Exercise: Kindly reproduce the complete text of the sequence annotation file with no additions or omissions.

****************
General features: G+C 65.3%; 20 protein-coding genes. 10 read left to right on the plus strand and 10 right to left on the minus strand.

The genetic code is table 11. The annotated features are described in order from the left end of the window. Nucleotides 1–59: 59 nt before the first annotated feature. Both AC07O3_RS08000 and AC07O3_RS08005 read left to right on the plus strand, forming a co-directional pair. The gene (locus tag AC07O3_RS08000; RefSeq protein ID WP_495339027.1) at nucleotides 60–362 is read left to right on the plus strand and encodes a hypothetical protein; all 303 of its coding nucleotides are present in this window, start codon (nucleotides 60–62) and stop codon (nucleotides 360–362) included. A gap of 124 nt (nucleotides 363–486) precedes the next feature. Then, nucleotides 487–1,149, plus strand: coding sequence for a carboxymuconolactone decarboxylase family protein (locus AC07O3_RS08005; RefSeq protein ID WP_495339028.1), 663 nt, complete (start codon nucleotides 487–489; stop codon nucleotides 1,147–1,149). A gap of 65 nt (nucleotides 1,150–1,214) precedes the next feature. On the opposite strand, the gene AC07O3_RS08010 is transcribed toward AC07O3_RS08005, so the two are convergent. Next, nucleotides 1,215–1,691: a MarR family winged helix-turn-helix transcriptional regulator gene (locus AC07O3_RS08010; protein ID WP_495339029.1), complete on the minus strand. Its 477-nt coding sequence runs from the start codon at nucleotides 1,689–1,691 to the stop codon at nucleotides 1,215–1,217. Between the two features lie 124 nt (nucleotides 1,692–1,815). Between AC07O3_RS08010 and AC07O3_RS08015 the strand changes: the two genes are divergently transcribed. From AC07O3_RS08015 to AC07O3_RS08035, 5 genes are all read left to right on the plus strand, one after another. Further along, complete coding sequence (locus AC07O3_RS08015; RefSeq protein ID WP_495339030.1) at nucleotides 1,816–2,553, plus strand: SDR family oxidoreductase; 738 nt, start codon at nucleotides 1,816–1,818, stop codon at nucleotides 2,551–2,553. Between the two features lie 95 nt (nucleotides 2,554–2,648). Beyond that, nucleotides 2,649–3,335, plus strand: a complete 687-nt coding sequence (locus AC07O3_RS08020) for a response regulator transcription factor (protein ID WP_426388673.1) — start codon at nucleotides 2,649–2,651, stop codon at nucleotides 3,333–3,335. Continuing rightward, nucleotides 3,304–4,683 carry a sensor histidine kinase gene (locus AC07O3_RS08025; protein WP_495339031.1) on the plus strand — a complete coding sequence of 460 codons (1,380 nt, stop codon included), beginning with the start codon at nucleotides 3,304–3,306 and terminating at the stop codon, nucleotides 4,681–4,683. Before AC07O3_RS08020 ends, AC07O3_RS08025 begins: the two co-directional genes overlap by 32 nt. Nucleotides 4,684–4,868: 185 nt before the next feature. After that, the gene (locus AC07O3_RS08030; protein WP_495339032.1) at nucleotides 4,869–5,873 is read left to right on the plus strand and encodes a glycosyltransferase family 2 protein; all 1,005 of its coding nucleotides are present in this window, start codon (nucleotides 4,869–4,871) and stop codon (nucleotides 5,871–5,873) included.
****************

General features: G+C 65.3%; 20 protein-coding genes. 10 read left to right on the plus strand and 10 right to left on the minus strand.

The genetic code is table 11. The annotated features are described in order from the left end of the window. Nucleotides 1–59: 59 nt before the first annotated feature. Both AC07O3_RS08000 and AC07O3_RS08005 read left to right on the plus strand, forming a co-directional pair. The gene (locus tag AC07O3_RS08000; RefSeq protein ID WP_495339027.1) at nucleotides 60–362 is read left to right on the plus strand and encodes a hypothetical protein; all 303 of its coding nucleotides are present in this window, start codon (nucleotides 60–62) and stop codon (nucleotides 360–362) included. A gap of 124 nt (nucleotides 363–486) precedes the next feature. Then, nucleotides 487–1,149, plus strand: coding sequence for a carboxymuconolactone decarboxylase family protein (locus AC07O3_RS08005; RefSeq protein ID WP_495339028.1), 663 nt, complete (start codon nucleotides 487–489; stop codon nucleotides 1,147–1,149). A gap of 65 nt (nucleotides 1,150–1,214) precedes the next feature. On the opposite strand, the gene AC07O3_RS08010 is transcribed toward AC07O3_RS08005, so the two are convergent. Next, nucleotides 1,215–1,691: a MarR family winged helix-turn-helix transcriptional regulator gene (locus AC07O3_RS08010; protein ID WP_495339029.1), complete on the minus strand. Its 477-nt coding sequence runs from the start codon at nucleotides 1,689–1,691 to the stop codon at nucleotides 1,215–1,217. Between the two features lie 124 nt (nucleotides 1,692–1,815). Between AC07O3_RS08010 and AC07O3_RS08015 the strand changes: the two genes are divergently transcribed. From AC07O3_RS08015 to AC07O3_RS08035, 5 genes are all read left to right on the plus strand, one after another. Further along, complete coding sequence (locus AC07O3_RS08015; RefSeq protein ID WP_495339030.1) at nucleotides 1,816–2,553, plus strand: SDR family oxidoreductase; 738 nt, start codon at nucleotides 1,816–1,818, stop codon at nucleotides 2,551–2,553. Between the two features lie 95 nt (nucleotides 2,554–2,648). Beyond that, nucleotides 2,649–3,335, plus strand: a complete 687-nt coding sequence (locus AC07O3_RS08020) for a response regulator transcription factor (protein ID WP_426388673.1) — start codon at nucleotides 2,649–2,651, stop codon at nucleotides 3,333–3,335. Continuing rightward, nucleotides 3,304–4,683 carry a sensor histidine kinase gene (locus AC07O3_RS08025; protein WP_495339031.1) on the plus strand — a complete coding sequence of 460 codons (1,380 nt, stop codon included), beginning with the start codon at nucleotides 3,304–3,306 and terminating at the stop codon, nucleotides 4,681–4,683. Before AC07O3_RS08020 ends, AC07O3_RS08025 begins: the two co-directional genes overlap by 32 nt. Nucleotides 4,684–4,868: 185 nt before the next feature. After that, the gene (locus AC07O3_RS08030; protein WP_495339032.1) at nucleotides 4,869–5,873 is read left to right on the plus strand and encodes a glycosyltransferase family 2 protein; all 1,005 of its coding nucleotides are present in this window, start codon (nucleotides 4,869–4,871) and stop codon (nucleotides 5,871–5,873) included.